the time to find a decent, natural looking bronzer to keep you looking warm and radiant throughout the unforgiving weather. Bronzer can be a hard territory to conquer, because it can go wrong so easily. What’s intended to be a golden glow can turn out looking like an orange cast, or dirt on your face. Here’s some tips to keep in mind when shopping for the right bronzer.
CREAM, LIQUID, AND GEL PRODUCTS WILL ALWAYS LOOK MORE NATURAL
Powder is far and away the most popular formulation for any cheek product, including bronzer. A lot of people really dig the convenience of powder in a compact that they can apply with a brush and carry with them. Sometimes, however, the convenience of a powder bronzer simply won’t trump the effect you would get from an alternative formula, because powder looks dry and sits on the surface of the skin.
Cream, liquid, and gel products will be absorbed by the skin, and reflect with the light in a way that powder can’t. If you want a hyperrealistic look to the face, consider going in this direction. It’s far less likely to look like makeup.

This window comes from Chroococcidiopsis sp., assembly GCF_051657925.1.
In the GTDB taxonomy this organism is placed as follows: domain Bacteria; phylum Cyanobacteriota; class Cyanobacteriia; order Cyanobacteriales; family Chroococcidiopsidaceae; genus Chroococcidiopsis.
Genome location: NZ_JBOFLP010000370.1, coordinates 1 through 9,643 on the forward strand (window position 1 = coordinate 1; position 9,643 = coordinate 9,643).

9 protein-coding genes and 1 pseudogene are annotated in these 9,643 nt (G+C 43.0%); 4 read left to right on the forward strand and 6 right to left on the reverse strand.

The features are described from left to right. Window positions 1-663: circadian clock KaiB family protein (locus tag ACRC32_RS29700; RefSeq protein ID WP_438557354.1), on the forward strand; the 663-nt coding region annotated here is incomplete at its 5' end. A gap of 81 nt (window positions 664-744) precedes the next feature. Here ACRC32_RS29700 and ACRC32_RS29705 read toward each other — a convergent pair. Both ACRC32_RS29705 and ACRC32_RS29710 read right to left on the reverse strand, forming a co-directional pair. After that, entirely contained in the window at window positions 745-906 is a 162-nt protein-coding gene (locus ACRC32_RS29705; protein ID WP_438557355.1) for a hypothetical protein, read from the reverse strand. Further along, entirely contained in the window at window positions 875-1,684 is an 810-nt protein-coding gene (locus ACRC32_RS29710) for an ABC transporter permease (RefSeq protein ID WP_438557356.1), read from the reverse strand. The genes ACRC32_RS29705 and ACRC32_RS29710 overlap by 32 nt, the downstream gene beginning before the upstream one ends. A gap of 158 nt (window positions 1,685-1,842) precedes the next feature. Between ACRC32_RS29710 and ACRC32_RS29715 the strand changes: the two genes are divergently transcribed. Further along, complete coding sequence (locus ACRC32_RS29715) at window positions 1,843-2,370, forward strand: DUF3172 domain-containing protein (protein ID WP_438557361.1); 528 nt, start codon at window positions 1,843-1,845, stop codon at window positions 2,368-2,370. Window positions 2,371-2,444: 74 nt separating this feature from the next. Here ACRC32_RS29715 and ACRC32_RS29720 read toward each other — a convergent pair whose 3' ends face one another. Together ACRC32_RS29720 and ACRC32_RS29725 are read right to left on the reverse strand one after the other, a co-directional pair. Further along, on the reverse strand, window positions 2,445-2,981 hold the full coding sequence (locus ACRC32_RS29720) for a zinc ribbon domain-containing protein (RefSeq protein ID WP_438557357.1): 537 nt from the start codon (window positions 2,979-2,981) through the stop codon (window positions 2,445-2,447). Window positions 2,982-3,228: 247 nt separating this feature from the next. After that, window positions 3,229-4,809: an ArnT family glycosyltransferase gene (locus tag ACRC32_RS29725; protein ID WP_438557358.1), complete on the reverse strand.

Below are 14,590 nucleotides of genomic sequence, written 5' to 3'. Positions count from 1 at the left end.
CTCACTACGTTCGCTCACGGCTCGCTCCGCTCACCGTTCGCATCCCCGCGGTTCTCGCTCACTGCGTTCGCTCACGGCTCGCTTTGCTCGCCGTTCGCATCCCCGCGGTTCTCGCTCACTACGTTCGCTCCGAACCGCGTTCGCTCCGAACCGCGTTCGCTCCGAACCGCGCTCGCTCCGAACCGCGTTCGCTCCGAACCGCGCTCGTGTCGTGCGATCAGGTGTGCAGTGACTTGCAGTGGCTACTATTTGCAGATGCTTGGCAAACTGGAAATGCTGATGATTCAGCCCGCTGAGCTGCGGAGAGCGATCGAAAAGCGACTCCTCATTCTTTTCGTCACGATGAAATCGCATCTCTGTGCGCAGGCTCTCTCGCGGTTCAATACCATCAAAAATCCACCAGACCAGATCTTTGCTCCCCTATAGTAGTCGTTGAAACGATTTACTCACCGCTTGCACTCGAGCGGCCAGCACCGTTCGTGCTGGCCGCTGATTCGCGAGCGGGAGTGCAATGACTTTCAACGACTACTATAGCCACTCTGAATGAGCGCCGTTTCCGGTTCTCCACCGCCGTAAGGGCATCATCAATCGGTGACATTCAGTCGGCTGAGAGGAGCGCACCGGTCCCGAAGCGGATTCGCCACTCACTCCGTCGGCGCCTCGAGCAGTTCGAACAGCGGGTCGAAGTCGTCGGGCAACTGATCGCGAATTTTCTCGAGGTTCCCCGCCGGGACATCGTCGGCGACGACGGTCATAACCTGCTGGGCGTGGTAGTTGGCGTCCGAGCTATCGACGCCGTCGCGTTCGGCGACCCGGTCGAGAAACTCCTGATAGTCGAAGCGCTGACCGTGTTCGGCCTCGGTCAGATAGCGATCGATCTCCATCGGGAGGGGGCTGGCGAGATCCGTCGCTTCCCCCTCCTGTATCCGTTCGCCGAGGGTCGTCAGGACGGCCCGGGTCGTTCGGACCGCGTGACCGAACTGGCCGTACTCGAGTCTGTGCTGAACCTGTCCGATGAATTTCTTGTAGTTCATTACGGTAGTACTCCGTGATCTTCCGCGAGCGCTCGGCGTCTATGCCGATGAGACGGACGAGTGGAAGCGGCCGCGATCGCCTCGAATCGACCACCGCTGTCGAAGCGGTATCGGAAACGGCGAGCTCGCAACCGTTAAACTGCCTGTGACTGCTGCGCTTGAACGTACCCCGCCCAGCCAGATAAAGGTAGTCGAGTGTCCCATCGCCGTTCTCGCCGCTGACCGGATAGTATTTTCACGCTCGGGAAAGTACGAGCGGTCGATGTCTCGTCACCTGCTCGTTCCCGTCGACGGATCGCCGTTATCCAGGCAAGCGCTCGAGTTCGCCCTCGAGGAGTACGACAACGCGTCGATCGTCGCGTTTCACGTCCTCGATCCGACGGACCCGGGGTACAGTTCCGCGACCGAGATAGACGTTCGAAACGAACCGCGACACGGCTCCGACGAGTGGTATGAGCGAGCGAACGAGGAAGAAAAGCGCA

Red toned bronzers exist. Why? I have no idea. I cannot think of a single scenario where it would ever be a good idea to use a bronzer that’s red in tone. The red tone gives it away on the spot that it’s makeup, because it’s impossible to make the artificial red look natural. Well, there is one way that you can make it look natural, and by natural, it would look like your skin is naturally irritated. Stick with neutral brown shades for a bronzer.
BE CAREFUL WHERE AND HOW YOU APPLY IT
Don’t use bronzer like a foundation adjuster. Dusting brown powder over your entire face will give the appearance of dirt. You need to use a light hand and only use bronzer around the perimeters and contours of the face, avoiding the center of the forehead, the bridge of the nose, the center of the chin, and the center of the cheeks at all costs.
DON’T ALWAYS REACH FOR THE DARKEST COLOR
This is an essential piece of advice for people with lighter skin. Sometimes, ranges of bronzers will have a shade that looks more like
a highlighter shade and is often mistaken for one. This is actually intended to be the bronzer for fair skin. When an extreme level of contrast is created, the appearance can be somewhere in the realm of drag makeup. Extreme contrast doesn’t ordinarily occur, so you’ll want to prevent it as much as possible. For fair skin, always reach for a more champagne shade.
Real Life Makeup Artist and MakeupTalk Blogger